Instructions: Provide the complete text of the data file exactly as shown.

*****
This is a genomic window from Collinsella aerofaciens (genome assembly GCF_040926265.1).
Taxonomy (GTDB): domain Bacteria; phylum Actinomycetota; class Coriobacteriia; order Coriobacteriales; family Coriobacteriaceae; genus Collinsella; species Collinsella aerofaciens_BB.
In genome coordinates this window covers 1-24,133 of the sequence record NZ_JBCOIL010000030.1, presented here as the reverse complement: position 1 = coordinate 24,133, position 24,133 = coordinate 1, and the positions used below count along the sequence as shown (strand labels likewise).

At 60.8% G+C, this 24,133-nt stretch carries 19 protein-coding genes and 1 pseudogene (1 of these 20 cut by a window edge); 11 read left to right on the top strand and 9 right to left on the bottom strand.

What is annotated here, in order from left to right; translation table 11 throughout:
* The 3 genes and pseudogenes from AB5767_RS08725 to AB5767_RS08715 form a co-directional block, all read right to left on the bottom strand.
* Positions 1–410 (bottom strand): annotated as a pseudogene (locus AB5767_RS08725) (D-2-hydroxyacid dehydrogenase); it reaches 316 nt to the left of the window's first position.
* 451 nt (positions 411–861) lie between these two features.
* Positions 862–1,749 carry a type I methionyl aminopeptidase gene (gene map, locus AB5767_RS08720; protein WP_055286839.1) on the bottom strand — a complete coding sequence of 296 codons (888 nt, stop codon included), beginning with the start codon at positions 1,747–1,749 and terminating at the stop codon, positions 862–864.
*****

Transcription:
This is a genomic window from Collinsella aerofaciens (genome assembly GCF_040926265.1).
Taxonomy (GTDB): domain Bacteria; phylum Actinomycetota; class Coriobacteriia; order Coriobacteriales; family Coriobacteriaceae; genus Collinsella; species Collinsella aerofaciens_BB.
In genome coordinates this window covers 1-24,133 of the sequence record NZ_JBCOIL010000030.1, presented here as the reverse complement: position 1 = coordinate 24,133, position 24,133 = coordinate 1, and the positions used below count along the sequence as shown (strand labels likewise).

At 60.8% G+C, this 24,133-nt stretch carries 19 protein-coding genes and 1 pseudogene (1 of these 20 cut by a window edge); 11 read left to right on the top strand and 9 right to left on the bottom strand.

What is annotated here, in order from left to right; translation table 11 throughout:
* The 3 genes and pseudogenes from AB5767_RS08725 to AB5767_RS08715 form a co-directional block, all read right to left on the bottom strand.
* Positions 1–410 (bottom strand): annotated as a pseudogene (locus AB5767_RS08725) (D-2-hydroxyacid dehydrogenase); it reaches 316 nt to the left of the window's first position.
* 451 nt (positions 411–861) lie between these two features.
* Positions 862–1,749 carry a type I methionyl aminopeptidase gene (gene map, locus AB5767_RS08720; protein WP_055286839.1) on the bottom strand — a complete coding sequence of 296 codons (888 nt, stop codon included), beginning with the start codon at positions 1,747–1,749 and terminating at the stop codon, positions 862–864.